Almost obscured by the condo development that dominates the skyline, there's a bright spot on the horizon of Toronto's affordable housing initiatives. Rather than competing for shrinking government subsidies, individuals and organizations are banding together to seek solutions.
Kehilla Residential Programme identifies and champions affordable housing in the Greater Toronto area. The Agency's mandate is fulfilled through community capacity building, research and education, project sponsorship, and development consultation.
In Toronto, many thousands live in substandard housing, including 20,000 members of the Jewish community. Of these 20,000 people, 4,080 are working poor. These numbers are comprised of individuals, couples, and families. Families where two working parents pool their combined income toward having a roof over their heads and still can't make ends meet.
As a local non-profit housing provider, Kehilla Residential Programme is acutely aware of the
situation and has been striving to chip away at it since the organization's founding in 1982. Working closely with other agencies who provide counseling, vocational training, employment, resettlement, housing and financial assistance, Kehilla strives to help families break the poverty cycle. Kehilla manages buildings where renters pay no more than 30 per cent of their income on rent.
"Our great working relationships with these agencies enable us -- through them -- to provide assistance to renters in buildings to live independently. We're just a small, creative, resourceful group trying to solve a huge problem," says Nancy Singer, Executive Director of Kehilla.
Sukkahville 2012 is an innovative event organized by Kehilla, aimed at highlighting and combatting the housing issues faced by so many members of the Toronto community.
A Sukkah is the name of the symbolic temporary dwelling celebrated during the Jewish festival of Sukkoth and mentioned in the bible as shelter in the wilderness. Sukkahville uses the concept of temporary shelter to work toward a permanent solution for affordable housing. Funds raised from corporate sponsorship and donations will be used in Kehilla's newly launched rental assistance program to help working poor households with monthly rent stipends.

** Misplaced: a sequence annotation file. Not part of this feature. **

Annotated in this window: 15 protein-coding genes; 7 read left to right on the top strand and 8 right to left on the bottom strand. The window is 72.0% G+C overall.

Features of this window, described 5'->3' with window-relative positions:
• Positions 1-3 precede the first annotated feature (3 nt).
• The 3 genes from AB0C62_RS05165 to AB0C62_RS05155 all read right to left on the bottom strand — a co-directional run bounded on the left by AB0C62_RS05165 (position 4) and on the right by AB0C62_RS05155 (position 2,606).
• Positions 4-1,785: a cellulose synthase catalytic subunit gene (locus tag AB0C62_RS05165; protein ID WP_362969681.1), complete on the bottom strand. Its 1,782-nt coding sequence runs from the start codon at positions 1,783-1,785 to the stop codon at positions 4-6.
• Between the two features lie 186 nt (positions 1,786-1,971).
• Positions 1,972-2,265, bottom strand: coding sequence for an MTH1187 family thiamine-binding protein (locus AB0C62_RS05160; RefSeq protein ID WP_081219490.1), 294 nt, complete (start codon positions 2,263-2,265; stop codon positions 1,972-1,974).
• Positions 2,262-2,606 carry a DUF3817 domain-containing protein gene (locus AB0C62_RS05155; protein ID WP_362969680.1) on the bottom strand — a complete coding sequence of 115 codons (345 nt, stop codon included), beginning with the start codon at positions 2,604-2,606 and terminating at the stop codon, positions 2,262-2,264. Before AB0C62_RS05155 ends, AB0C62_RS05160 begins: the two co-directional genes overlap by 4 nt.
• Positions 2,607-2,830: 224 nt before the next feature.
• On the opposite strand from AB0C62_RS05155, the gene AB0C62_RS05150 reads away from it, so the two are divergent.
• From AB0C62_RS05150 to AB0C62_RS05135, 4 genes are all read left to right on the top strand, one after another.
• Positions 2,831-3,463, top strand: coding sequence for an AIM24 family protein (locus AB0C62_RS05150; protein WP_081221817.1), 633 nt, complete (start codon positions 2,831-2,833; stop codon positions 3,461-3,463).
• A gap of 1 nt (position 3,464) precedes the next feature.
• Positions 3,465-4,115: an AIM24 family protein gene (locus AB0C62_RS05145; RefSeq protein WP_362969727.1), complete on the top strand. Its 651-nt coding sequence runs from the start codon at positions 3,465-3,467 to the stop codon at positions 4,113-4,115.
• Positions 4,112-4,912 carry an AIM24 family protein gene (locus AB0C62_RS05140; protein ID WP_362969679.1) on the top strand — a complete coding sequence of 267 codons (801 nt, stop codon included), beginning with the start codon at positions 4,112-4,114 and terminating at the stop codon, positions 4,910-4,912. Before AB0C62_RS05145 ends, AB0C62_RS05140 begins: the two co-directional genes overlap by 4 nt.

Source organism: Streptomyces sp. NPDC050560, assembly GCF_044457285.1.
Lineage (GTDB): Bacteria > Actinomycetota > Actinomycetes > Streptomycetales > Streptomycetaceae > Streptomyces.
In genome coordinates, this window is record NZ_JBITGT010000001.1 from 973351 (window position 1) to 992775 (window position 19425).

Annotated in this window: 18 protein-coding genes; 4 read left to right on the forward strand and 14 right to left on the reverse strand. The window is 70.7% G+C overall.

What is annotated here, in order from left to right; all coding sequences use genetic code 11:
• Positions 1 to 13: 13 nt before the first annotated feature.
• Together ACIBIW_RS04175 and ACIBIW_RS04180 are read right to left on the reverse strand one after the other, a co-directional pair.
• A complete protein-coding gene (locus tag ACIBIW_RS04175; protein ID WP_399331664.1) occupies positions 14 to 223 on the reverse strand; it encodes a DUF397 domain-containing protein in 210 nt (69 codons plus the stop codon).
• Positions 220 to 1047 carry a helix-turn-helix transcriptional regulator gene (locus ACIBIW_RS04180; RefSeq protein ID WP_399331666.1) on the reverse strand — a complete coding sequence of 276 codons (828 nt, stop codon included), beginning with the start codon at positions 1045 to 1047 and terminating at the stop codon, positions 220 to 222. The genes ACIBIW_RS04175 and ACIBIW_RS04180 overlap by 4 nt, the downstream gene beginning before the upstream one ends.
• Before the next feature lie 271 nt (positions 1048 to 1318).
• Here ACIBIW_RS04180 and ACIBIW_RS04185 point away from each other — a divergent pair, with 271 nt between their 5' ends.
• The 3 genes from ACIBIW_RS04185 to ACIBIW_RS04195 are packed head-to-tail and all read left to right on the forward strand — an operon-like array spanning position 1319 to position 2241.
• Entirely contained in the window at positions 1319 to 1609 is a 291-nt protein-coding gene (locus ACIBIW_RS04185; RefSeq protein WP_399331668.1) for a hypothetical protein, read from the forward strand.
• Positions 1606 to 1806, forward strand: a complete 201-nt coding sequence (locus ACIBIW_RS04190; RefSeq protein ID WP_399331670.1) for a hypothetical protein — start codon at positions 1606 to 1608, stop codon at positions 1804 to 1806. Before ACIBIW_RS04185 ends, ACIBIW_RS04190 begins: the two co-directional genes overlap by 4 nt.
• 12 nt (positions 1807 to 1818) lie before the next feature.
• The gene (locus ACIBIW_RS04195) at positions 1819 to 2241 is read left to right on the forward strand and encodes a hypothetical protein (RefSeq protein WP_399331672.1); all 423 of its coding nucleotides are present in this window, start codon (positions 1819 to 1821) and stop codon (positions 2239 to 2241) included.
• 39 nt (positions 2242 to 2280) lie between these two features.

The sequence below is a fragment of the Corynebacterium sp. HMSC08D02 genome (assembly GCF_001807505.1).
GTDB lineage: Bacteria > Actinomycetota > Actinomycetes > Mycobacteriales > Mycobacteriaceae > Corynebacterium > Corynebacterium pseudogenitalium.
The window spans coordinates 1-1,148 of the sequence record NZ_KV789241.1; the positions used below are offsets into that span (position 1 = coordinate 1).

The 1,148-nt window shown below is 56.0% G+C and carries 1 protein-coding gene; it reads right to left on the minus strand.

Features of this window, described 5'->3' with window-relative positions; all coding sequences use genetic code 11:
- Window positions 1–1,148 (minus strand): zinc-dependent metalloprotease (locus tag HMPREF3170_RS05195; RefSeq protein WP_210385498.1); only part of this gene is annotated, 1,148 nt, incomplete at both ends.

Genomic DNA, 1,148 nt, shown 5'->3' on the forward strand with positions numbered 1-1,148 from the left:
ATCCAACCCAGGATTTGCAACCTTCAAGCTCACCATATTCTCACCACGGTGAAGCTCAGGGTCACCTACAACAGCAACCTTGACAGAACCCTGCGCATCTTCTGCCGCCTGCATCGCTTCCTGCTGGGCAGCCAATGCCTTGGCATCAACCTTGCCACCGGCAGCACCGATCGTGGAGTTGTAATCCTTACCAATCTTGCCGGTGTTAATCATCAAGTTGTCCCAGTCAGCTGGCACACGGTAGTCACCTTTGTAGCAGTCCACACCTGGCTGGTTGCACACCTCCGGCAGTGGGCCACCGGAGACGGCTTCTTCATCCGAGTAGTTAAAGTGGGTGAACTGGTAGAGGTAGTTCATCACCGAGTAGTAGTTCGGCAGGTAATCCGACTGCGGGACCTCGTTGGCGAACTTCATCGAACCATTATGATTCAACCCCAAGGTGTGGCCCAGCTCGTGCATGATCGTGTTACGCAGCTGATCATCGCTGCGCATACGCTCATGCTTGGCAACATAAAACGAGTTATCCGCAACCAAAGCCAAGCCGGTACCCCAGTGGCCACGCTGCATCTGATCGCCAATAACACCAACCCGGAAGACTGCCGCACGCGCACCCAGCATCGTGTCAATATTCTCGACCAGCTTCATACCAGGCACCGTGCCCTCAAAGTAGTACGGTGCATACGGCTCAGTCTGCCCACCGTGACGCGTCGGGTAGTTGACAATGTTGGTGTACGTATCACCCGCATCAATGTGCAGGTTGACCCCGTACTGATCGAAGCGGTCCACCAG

The second annual event celebrates not only the holiday of Sukkoth, but also creative design. Sukkahville encompasses a competition of Sukkah designs. Submissions have come from as far afield as Europe and Asia. Architects and artists, design professionals and students, individuals and teams vie to have their designs selected for actual construction. Five will be chosen by a celebrity panel of judges and given a stipend with which to erect their structures. This will culminate in a fun and fabulous Pop-up Design Exhibit.
Inspired by New York's Sukkah City 2010 and building on the success of last year's Sukkahville 2011, the Kehilla Residential Programme has taken the competition idea and run with it, never losing sight of the cause: creating affordable housing for those in need.
The structures created by finalists will be displayed and a winner chosen at a ceremony and family event on September 30, 12 - 4 p.m. at Mel Lastman Square in Toronto. The interactive experience will feature a hands-on sukkah building opportunity sponsored by Habitat for Humanity, an outreach program by Ve'ahavta, music by Klezconnection, free treats and more.